The class ended with a song that literally involved nothing but squats and lunges, which I figured was my punishment for not exercising enough lately.

Despite the language challenges, it was a really fun class and I’d totally go again. And there’s really no need to feel self-conscious since I’m only here for 3 days and can’t understand anything anyone is saying. It’s all very liberating – all I have to do is show up and have fun.

The final class was Zumba again, but a different instructor. She seemed to be new, at least to that studio, and wasn’t listed correctly on the schedule so I didn’t catch her name. 

Her cueing was perfect so she was super-easy to follow. She tried to do the whole class as one long megamix of songs, but the studio got so hot she had to pause halfway through so we could open the windows for a couple minutes and get some air. 

There was 1 older man in the class, who looked so stereotypically German I started to think of him as Grandpa Sprockets. He had white, closely cropped hair and wore black long pants, a black t-shirt, and all black workout shoes. He executed all of the movements with military precision and a kept a stern look on his face the whole time. He was right behind me, and quite the contrast to my happy expression and bouncy movements. Obviously, I loved him. 

The instructor spoke in both German and English (for my benefit) and actually asked for feedback after class, which I thought was such a good idea. I wish I could have gone to more classes from her!

And speaking of stereotypes, there was a Crossfit gym on the second floor which I always passed on my way out. I couldn’t see anything but their snarling bear logo on the windows, but you could hear the loud grunts and shouts over the heavy metal music they were blasting. Heh. 

So all in all, I’d say dance classes in Berlin were a success! If you find yourself in the area, check out the studio!

Zumba in Stockholm

Well, I’m pleased to report Zumba in Stockholm has been a much better experience – I’m completely blown away by how friendly and welcoming everyone is!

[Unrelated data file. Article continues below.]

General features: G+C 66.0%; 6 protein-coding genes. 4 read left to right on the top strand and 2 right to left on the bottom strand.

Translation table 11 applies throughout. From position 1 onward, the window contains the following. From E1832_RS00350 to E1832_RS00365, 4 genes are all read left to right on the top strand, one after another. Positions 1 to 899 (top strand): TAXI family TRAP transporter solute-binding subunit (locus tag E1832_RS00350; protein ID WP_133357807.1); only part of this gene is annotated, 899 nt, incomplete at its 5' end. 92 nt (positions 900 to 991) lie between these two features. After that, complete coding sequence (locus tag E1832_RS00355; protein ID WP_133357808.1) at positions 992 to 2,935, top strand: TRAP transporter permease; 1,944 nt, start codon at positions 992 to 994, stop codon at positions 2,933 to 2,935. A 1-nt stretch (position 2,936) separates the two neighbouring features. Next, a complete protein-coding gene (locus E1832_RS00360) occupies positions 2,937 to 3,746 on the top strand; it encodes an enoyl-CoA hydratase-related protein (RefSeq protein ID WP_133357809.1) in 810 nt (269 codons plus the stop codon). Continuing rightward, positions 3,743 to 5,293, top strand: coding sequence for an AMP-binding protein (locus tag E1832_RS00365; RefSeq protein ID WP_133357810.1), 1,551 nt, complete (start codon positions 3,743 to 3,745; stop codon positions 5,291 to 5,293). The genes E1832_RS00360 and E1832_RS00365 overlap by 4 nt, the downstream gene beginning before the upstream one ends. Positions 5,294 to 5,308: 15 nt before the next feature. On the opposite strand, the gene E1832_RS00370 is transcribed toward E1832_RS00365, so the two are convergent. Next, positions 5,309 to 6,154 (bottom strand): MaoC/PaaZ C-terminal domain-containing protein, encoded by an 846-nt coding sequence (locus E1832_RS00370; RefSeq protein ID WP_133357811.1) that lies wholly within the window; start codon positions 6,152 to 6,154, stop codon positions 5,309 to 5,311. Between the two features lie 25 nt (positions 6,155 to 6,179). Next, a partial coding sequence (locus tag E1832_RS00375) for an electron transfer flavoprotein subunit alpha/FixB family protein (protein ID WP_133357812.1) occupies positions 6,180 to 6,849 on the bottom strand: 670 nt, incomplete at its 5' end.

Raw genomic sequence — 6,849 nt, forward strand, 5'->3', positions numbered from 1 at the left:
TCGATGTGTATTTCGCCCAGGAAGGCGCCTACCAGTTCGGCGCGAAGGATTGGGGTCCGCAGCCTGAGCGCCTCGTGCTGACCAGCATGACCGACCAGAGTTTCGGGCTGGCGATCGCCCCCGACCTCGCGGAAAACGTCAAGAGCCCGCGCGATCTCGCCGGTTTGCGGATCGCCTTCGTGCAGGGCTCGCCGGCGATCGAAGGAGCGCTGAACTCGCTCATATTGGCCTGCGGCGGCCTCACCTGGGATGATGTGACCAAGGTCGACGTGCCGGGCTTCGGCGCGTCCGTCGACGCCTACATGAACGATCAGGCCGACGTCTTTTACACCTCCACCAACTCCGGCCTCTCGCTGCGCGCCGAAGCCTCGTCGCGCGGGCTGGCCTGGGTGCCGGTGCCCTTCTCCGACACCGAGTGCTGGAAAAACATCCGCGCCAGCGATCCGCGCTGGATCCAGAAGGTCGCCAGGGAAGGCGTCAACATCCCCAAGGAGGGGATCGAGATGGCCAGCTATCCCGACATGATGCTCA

I researched some classes in advance but couldn’t tell if I could just drop-in so I emailed a few of the instructors. Several of them responded with invitations to their classes for free (even at the gyms, where they could leave me a guest pass at the front desk). One instructor was on holiday in Utah but even so, offered to leave me a pass for the gym where she teaches so I could take a class from someone else – so nice!

First class was Amina’s and it was so much fun! Many of her routines have middle eastern influences, which I always enjoy. (And she clearly has a lot of trainging in middle eastern dance.) She was very easy to follow, her class was a great mix of music, and her students were friendly. She was incredibly welcoming and gave me a lot of info about the class location in advance. (The studio was under construction and I never would have found the door if it wasn’t for her detailed instructions.)

Next up was Sergio, who was kind enough to list me as a guest at a very fancy gym & spa. He teaches 13 classes a week, and it shows. He’s very high energy, sassy, and was incredibly easy to follow. And he’s in phenominal shape – I was in awe! So many of his routines had so much attitude – it was a lot of fun.

And then finally, I went to Emelie’s class, which was also great! She teaches 4 classes a week while going to school full-time, which is super-impressive. Her cueing was by-the-book perfect and she was soo easy to follow. She invited me to lead a couple songs – I’m not sure the freestyle posing in Shaki Riddim was a hit, but no one can resist Booty Booty. She also had choreography to “Zumba Let’s Go”, which was different than mine and the class in France, so I was careful to follow along and not pre-emptively slap my ass while everyone did something else.

So if you’re in Stockholm and craving some Zumba, I highly recommend all of these instructors! There seems to be plenty of great classes, and everyone was so friendly…